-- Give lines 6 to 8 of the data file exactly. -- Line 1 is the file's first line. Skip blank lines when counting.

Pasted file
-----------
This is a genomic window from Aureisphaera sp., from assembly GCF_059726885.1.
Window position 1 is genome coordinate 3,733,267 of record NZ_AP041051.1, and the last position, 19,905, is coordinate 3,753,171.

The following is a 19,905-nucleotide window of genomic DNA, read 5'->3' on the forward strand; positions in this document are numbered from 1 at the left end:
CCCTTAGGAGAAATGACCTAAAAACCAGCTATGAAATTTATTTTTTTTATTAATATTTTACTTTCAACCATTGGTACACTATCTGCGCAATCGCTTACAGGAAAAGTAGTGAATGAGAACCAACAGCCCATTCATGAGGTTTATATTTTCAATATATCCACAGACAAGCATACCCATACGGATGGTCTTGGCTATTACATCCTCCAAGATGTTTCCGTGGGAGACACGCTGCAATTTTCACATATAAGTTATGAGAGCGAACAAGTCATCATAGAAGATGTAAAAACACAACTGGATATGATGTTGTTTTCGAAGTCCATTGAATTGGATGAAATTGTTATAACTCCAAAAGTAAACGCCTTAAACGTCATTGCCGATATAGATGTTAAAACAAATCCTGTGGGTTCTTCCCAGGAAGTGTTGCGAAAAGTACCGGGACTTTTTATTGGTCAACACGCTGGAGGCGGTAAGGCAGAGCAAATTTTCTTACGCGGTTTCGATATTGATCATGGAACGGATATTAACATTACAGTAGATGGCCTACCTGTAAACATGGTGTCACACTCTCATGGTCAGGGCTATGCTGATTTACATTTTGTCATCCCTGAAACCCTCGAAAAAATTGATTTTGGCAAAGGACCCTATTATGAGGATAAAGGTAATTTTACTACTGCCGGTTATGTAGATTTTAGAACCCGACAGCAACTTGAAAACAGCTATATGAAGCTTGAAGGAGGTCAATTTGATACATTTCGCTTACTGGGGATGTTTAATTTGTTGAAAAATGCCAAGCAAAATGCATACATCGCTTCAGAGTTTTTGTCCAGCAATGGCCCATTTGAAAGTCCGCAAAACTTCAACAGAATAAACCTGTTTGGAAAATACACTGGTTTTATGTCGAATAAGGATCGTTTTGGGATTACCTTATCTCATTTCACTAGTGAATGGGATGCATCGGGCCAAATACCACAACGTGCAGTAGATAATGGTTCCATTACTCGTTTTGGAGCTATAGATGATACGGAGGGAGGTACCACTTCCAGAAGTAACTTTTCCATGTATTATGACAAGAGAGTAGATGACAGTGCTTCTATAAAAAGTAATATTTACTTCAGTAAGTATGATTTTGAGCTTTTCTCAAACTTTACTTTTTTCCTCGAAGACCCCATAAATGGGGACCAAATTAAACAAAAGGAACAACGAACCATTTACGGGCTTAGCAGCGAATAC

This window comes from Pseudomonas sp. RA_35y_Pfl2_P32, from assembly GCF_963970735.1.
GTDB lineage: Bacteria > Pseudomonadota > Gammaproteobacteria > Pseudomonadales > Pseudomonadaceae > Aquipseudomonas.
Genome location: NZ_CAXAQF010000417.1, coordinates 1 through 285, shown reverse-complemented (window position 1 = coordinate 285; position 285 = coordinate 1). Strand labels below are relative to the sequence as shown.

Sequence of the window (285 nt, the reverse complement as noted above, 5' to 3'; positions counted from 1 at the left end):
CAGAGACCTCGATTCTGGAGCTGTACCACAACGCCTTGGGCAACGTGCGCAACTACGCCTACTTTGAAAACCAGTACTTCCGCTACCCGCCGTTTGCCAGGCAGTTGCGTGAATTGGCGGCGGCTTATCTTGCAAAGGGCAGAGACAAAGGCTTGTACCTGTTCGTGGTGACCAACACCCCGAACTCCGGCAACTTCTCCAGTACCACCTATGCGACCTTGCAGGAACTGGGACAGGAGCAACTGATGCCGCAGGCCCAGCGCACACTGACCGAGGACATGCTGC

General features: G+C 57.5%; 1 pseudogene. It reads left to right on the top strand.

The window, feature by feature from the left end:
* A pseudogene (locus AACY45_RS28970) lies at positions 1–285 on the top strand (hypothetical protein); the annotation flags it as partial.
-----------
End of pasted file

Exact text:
GTDB lineage: Bacteria > Pseudomonadota > Gammaproteobacteria > Pseudomonadales > Pseudomonadaceae > Aquipseudomonas.
Genome location: NZ_CAXAQF010000417.1, coordinates 1 through 285, shown reverse-complemented (window position 1 = coordinate 285; position 285 = coordinate 1). Strand labels below are relative to the sequence as shown.

Sequence of the window (285 nt, the reverse complement as noted above, 5' to 3'; positions counted from 1 at the left end):